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Devastated Hurricane Sandy Victims Begin to Vote at Dawn's Early Light

By  Mathew Katz Joe Parziale Ben Fractenberg and Wil Cruz | November 6, 2012 8:30am | Updated on November 6, 2012 12:37pm

NEW YORK CITY — Polling sites at the some of the areas most affected by Hurricane Sandy were cold and dark in the early morning hours of Election Day — forcing volunteers to use flashlights and crank-up heaters in makeshift tents.

On Staten Island, Dorothy North, who works for the Department of Education, said her first floor was flooded after the hurricane. But that didn't stop her from coming out to vote on Tuesday.

"I lost my stuff. I have nothing left," she said. "But I came here because I vote Democrat, and I'm on Staten Island. Who else will?"

At P.S. 52 on Buel Avenue in South Beach, two heaters were set up for voters — but workers, most of whom were senior volunteers, were positioned in an area with no heat.

"They didn't inform us we'd be in a tent at all," said Diane, 67, who was sitting in her wheelchair while her husband rubbed her gloveless hands to keep her warm. "I dressed for being inside, not outside, and we cannot leave."

Diane, who asked that her last name not be used, said the volunteers were working in the dark, too.

"When we got here, nothing was set up," she added, noting that the site opened at 5 a.m. "It was pitch black."

Polling sites on Staten Island, the Rockaways in Queens and Coney Island in Brooklyn, some of the areas most devastated and still recovering from the killer storm, faced the most challenges in the city on Election Day.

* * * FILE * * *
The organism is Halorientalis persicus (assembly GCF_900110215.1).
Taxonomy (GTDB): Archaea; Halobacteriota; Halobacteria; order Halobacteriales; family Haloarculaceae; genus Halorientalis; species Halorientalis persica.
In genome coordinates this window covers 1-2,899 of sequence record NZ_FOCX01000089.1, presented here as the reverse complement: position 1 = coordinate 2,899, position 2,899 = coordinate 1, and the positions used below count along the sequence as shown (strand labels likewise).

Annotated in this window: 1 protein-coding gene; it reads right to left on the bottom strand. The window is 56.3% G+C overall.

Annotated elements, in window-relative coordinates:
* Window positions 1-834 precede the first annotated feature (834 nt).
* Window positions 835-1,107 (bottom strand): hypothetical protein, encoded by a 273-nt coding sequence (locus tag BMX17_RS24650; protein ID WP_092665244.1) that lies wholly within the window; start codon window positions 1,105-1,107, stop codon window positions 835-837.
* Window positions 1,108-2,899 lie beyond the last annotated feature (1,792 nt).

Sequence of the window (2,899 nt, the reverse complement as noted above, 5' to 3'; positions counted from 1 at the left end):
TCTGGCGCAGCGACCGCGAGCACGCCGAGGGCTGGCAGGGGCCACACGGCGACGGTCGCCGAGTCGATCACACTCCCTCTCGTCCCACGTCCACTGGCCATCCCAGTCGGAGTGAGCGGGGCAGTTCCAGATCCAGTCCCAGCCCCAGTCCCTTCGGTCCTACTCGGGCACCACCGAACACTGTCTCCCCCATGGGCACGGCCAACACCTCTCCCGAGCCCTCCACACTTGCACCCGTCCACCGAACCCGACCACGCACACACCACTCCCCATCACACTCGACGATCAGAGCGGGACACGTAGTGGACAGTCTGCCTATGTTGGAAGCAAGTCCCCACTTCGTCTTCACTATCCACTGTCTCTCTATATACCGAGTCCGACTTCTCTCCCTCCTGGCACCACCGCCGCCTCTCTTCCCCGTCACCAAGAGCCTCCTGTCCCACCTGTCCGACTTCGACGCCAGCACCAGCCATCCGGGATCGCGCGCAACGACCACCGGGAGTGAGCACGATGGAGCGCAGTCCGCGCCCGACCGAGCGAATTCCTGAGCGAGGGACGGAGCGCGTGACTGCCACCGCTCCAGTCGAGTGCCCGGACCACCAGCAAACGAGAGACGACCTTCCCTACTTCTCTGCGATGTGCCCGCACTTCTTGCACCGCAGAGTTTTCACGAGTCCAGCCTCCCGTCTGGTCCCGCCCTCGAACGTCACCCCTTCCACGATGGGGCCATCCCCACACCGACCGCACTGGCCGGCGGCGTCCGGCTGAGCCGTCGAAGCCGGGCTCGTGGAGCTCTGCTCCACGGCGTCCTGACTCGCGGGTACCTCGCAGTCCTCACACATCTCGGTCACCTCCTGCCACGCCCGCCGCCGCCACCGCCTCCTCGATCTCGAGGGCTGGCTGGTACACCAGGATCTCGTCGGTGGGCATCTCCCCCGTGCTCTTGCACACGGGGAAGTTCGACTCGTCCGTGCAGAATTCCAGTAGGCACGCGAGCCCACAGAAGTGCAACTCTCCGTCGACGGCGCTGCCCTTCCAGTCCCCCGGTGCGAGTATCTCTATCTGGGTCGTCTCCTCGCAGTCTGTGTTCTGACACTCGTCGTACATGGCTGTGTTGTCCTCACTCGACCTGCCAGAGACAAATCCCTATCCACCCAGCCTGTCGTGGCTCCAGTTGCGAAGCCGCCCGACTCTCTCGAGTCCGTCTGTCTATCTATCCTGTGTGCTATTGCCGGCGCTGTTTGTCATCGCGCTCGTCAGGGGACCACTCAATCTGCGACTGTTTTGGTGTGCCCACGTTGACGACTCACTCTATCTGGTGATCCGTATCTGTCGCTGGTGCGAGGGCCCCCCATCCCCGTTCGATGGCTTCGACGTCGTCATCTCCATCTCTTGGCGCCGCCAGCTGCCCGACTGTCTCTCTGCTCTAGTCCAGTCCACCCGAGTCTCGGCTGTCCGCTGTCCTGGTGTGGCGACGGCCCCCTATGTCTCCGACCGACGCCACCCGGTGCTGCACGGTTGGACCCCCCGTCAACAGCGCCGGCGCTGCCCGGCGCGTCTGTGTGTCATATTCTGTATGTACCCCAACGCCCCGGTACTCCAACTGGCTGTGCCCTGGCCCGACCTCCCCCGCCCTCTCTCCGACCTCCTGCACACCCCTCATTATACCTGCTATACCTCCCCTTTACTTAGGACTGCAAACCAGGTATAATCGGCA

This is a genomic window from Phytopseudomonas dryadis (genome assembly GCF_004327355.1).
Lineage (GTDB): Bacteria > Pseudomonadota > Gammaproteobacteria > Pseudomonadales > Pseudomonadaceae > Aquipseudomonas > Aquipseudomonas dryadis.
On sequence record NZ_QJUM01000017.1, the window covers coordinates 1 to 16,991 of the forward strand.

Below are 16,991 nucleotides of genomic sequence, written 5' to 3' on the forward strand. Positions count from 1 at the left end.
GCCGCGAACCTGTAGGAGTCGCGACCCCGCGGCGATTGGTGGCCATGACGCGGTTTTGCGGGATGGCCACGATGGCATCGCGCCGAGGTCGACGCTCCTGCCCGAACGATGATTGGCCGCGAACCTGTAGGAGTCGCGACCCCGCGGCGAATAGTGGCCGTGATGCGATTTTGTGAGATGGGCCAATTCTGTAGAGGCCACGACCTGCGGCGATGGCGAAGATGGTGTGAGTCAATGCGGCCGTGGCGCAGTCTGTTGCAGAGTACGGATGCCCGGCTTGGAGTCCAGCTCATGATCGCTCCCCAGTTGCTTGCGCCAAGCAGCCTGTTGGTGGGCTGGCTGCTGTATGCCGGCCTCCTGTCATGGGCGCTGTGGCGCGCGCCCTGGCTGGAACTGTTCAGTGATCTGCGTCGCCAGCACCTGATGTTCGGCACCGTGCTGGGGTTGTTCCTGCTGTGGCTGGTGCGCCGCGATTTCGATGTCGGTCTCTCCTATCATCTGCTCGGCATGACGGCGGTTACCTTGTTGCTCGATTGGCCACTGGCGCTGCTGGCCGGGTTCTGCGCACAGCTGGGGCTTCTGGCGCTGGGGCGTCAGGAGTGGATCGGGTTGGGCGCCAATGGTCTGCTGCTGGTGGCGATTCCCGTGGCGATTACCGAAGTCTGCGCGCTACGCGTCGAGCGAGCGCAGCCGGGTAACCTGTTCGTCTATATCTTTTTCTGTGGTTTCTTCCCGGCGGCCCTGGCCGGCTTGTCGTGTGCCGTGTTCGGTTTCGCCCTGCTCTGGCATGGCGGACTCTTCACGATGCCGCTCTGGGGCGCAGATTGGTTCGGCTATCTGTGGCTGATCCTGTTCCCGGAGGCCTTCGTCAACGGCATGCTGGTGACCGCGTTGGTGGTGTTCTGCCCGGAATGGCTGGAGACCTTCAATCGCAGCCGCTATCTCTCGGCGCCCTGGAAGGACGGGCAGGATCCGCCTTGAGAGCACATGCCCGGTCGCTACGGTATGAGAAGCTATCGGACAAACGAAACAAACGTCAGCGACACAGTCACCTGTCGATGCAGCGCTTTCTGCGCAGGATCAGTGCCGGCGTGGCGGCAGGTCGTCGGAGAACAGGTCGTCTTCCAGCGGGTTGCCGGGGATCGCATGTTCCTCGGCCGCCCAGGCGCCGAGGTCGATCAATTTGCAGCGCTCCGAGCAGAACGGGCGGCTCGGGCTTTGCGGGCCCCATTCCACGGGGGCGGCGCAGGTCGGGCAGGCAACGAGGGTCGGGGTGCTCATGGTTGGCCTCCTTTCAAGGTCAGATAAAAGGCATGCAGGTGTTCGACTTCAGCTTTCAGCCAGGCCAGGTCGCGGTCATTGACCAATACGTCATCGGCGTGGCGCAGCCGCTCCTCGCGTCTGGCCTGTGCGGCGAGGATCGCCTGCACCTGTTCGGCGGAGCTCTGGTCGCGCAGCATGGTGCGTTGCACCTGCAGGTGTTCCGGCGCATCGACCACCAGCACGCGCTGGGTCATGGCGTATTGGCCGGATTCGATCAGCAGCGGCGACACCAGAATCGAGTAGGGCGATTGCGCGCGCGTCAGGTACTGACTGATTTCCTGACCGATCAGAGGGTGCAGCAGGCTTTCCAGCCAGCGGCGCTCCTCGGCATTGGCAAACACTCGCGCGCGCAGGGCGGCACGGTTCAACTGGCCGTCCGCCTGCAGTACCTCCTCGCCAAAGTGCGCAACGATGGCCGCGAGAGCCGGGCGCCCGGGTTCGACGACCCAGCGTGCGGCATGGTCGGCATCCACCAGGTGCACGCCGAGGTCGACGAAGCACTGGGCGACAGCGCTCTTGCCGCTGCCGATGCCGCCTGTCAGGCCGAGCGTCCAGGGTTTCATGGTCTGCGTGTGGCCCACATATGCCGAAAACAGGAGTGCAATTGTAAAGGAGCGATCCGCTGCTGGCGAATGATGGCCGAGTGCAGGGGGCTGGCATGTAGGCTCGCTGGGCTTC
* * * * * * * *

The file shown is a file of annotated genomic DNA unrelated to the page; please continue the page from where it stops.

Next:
In Coney Island, voters were inconvenienced by a lack of pens, scanning problems and a dearth of private voting booths.

"It looks like they're not very organized here," said Victor Lee, 50, after voting at Lincoln High School at 2800 Ocean Parkway. "It seemed very chaotic.

"The whole process should have taken one minute," Lee, who normally votes at the North Shore Nursing Home, added. "But it took 10 minutes."

Frances Chery, 25, a student at Kingsborough Community College, had it worse — she drove around with a nearly empty gas tank and missed an 8 a.m. class.

"I just didn't know where to go," said Chery, who lived at 2750 W. 33rd St., where she usually works. "I was just driving around until I found the spot."

At P.S. 108 in Rockaway Park, just a few blocks near ground zero in the Rockaways, a few dozen people came out early to vote. Against the backdrop of streets still filled with debris and garbage, the early morning voters braved the cold and filed into a massive white tent to vote.

"Politicians aren't taking care of the people down here are freezing and without water," said John Adorno, 65, a disabled Vietnam veteran, who lives in the area and whose home is flooded and powerless. "But it's still the right thing to do."

Adorno said he voted for Democrats President Obama and State Sen. Joseph Addabo because the party always puts forth money in the aftermath of natural disasters.

"As a veteran, they've supported me all through the storm," Adorno said. "They'll do what's right."

Suzanne Corrigan, meanwhile, said the destruction of the storm shouldn't stop voters from turning up at the polls.

"What does a natural disaster have to do with politics?" Corrigan, 60, asked. "Everybody needs to get their vote in."

The voter turnout in the Rockaways, however modest, spoke to the resilience of the locals who were still reeling from the storm.

"We have to move on, and who people as a community we're ready to move on," said Roseline Onoyne, a registered who drove to the polling site despite nearly being out of gas.

Peter Naas, 27, worried that voters, still shellshocked by Hurricane Sandy, would stay home.

"That was actually a big concern of mine," Naas, a real estate appraiser, said. "When you walk around and see overturned cars walking around your neighborhood, you [have] to wonder if that's gonna make an impact."

Volunteer Yetta Kurland said residents should applauded for coming out in the cold to have their voices heard.

"It's really the bulwark of democracy that people choose who they want to represent them," Kurland, who was helping voters navigate the sites and changes since the hurricane, added. "I think the fact that people are showing up on a freezing cold morning when they have so much else going on says a lot."